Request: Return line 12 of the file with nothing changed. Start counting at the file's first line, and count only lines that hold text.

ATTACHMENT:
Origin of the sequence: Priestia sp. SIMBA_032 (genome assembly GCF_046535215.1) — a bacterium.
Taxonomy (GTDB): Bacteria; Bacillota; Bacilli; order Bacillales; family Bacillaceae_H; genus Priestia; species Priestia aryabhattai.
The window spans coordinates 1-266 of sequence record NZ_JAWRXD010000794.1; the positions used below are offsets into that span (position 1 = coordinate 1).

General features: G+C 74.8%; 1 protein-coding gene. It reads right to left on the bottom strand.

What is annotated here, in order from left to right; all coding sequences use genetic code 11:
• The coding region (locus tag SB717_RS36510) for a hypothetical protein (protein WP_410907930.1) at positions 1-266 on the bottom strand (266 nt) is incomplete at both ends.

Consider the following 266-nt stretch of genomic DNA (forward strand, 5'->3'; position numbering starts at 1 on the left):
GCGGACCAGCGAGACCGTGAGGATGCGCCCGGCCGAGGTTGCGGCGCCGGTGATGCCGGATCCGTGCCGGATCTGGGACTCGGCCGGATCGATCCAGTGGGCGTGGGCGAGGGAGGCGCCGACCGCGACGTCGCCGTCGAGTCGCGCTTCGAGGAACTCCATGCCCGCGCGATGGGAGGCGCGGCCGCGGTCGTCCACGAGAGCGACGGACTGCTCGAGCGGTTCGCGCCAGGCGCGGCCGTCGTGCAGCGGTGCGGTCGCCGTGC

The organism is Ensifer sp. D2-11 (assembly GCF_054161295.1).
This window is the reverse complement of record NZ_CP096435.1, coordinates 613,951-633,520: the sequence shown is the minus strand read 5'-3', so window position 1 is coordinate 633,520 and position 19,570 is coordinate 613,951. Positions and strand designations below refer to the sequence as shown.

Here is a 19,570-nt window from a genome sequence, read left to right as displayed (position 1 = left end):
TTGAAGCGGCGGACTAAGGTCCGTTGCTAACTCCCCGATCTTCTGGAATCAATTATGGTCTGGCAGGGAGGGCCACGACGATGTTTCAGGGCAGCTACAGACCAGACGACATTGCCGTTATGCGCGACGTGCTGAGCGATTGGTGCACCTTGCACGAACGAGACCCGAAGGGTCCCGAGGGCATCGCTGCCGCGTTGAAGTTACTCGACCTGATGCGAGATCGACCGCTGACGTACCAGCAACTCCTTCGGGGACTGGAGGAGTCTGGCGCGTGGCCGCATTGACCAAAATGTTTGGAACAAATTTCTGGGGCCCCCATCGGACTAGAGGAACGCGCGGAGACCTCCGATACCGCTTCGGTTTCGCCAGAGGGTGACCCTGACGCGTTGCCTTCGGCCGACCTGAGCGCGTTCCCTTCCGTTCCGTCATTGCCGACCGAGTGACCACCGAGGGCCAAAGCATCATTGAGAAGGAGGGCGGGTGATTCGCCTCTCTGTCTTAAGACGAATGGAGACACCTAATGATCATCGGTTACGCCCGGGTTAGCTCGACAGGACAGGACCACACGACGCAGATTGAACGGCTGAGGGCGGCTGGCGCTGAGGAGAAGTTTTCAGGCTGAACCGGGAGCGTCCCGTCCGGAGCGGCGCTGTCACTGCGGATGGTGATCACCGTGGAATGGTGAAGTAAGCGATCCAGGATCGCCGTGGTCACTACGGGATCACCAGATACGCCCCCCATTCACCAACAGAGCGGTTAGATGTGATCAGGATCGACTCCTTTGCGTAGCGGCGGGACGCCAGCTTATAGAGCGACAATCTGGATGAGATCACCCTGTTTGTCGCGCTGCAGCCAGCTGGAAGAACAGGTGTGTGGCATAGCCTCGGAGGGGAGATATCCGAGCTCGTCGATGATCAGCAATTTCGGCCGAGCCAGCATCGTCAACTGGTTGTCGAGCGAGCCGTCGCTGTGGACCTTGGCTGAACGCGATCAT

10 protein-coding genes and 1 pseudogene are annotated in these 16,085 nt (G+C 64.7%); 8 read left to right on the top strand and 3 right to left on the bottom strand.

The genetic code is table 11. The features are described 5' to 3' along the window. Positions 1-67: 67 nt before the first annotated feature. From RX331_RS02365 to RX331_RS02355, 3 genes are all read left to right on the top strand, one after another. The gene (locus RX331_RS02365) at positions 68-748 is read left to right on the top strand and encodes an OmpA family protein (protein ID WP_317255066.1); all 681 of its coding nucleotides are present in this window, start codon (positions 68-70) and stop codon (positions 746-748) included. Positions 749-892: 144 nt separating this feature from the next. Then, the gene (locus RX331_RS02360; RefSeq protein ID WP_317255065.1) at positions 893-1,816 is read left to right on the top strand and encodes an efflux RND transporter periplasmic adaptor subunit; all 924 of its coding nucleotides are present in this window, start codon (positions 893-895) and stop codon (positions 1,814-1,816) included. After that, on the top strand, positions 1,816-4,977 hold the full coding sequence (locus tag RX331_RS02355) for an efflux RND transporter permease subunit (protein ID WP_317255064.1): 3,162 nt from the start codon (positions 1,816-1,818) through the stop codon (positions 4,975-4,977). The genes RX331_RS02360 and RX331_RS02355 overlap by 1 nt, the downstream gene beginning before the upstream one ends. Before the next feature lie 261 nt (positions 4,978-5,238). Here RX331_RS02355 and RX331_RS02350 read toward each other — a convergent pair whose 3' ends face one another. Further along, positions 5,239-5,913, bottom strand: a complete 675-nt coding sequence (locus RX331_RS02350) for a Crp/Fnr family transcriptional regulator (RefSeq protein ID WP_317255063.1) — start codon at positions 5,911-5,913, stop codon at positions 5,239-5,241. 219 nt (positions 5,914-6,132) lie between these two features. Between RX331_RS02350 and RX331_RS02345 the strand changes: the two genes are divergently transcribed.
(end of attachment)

TTGAAGCGGCGGACTAAGGTCCGTTGCTAACTCCCCGATCTTCTGGAATCAATTATGGTCTGGCAGGGAGGGCCACGACGATGTTTCAGGGCAGCTACAGACCAGACGACATTGCCGTTATGCGCGACGTGCTGAGCGATTGGTGCACCTTGCACGAACGAGACCCGAAGGGTCCCGAGGGCATCGCTGCCGCGTTGAAGTTACTCGACCTGATGCGAGATCGACCGCTGACGTACCAGCAACTCCTTCGGGGACTGGAGGAGTCTGGCGCGTGGCCGCATTGACCAAAATGTTTGGAACAAATTTCTGGGGCCCCCATCGGACTAGAGGAACGCGCGGAGACCTCCGATACCGCTTCGGTTTCGCCAGAGGGTGACCCTGACGCGTTGCCTTCGGCCGACCTGAGCGCGTTCCCTTCCGTTCCGTCATTGCCGACCGAGTGACCACCGAGGGCCAAAGCATCATTGAGAAGGAGGGCGGGTGATTCGCCTCTCTGTCTTAAGACGAATGGAGACACCTAATGATCATCGGTTACGCCCGGGTTAGCTCGACAGGACAGGACCACACGACGCAGATTGAACGGCTGAGGGCGGCTGGCGCTGAGGAGAAGTTTTCAGGCTGAACCGGGAGCGTCCCGTCCGGAGCGGCGCTGTCACTGCGGATGGTGATCACCGTGGAATGGTGAAGTAAGCGATCCAGGATCGCCGTGGTCACTACGGGATCACCAGATACGCCCCCCATTCACCAACAGAGCGGTTAGATGTGATCAGGATCGACTCCTTTGCGTAGCGGCGGGACGCCAGCTTATAGAGCGACAATCTGGATGAGATCACCCTGTTTGTCGCGCTGCAGCCAGCTGGAAGAACAGGTGTGTGGCATAGCCTCGGAGGGGAGATATCCGAGCTCGTCGATGATCAGCAATTTCGGCCGAGCCAGCATCGTCAACTGGTTGTCGAGCGAGCCGTCGCTGTGGACCTTGGCTGAACGCGATCAT